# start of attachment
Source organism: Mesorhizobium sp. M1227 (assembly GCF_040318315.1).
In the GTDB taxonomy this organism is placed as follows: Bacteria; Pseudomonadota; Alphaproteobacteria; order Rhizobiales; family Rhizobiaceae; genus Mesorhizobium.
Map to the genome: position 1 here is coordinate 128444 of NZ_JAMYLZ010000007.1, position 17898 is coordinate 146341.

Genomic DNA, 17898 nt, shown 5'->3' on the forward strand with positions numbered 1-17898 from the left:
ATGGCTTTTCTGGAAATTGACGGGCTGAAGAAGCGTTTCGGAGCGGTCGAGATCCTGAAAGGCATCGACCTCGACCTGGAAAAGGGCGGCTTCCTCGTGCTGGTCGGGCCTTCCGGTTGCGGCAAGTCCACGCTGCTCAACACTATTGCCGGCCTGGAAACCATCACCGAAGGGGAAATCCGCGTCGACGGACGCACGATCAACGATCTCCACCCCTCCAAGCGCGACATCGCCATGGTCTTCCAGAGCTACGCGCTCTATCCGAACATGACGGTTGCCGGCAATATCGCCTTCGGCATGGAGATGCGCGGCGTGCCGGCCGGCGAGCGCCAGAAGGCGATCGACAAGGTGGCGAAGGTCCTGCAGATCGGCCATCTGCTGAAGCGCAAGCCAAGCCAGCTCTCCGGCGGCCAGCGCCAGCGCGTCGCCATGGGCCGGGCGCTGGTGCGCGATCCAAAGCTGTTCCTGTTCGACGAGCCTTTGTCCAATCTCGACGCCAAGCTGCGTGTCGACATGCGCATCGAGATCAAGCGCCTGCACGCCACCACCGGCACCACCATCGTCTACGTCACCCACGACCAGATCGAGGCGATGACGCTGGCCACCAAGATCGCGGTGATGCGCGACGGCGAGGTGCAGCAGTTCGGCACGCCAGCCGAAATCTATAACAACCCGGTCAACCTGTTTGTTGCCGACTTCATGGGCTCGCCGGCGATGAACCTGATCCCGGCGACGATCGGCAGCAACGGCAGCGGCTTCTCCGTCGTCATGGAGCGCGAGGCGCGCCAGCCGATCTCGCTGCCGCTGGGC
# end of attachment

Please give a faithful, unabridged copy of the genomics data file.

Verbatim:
Source organism: Mesorhizobium sp. M1227 (assembly GCF_040318315.1).
In the GTDB taxonomy this organism is placed as follows: Bacteria; Pseudomonadota; Alphaproteobacteria; order Rhizobiales; family Rhizobiaceae; genus Mesorhizobium.
Map to the genome: position 1 here is coordinate 128444 of NZ_JAMYLZ010000007.1, position 17898 is coordinate 146341.

Genomic DNA, 17898 nt, shown 5'->3' on the forward strand with positions numbered 1-17898 from the left:
ATGGCTTTTCTGGAAATTGACGGGCTGAAGAAGCGTTTCGGAGCGGTCGAGATCCTGAAAGGCATCGACCTCGACCTGGAAAAGGGCGGCTTCCTCGTGCTGGTCGGGCCTTCCGGTTGCGGCAAGTCCACGCTGCTCAACACTATTGCCGGCCTGGAAACCATCACCGAAGGGGAAATCCGCGTCGACGGACGCACGATCAACGATCTCCACCCCTCCAAGCGCGACATCGCCATGGTCTTCCAGAGCTACGCGCTCTATCCGAACATGACGGTTGCCGGCAATATCGCCTTCGGCATGGAGATGCGCGGCGTGCCGGCCGGCGAGCGCCAGAAGGCGATCGACAAGGTGGCGAAGGTCCTGCAGATCGGCCATCTGCTGAAGCGCAAGCCAAGCCAGCTCTCCGGCGGCCAGCGCCAGCGCGTCGCCATGGGCCGGGCGCTGGTGCGCGATCCAAAGCTGTTCCTGTTCGACGAGCCTTTGTCCAATCTCGACGCCAAGCTGCGTGTCGACATGCGCATCGAGATCAAGCGCCTGCACGCCACCACCGGCACCACCATCGTCTACGTCACCCACGACCAGATCGAGGCGATGACGCTGGCCACCAAGATCGCGGTGATGCGCGACGGCGAGGTGCAGCAGTTCGGCACGCCAGCCGAAATCTATAACAACCCGGTCAACCTGTTTGTTGCCGACTTCATGGGCTCGCCGGCGATGAACCTGATCCCGGCGACGATCGGCAGCAACGGCAGCGGCTTCTCCGTCGTCATGGAGCGCGAGGCGCGCCAGCCGATCTCGCTGCCGCTGGGC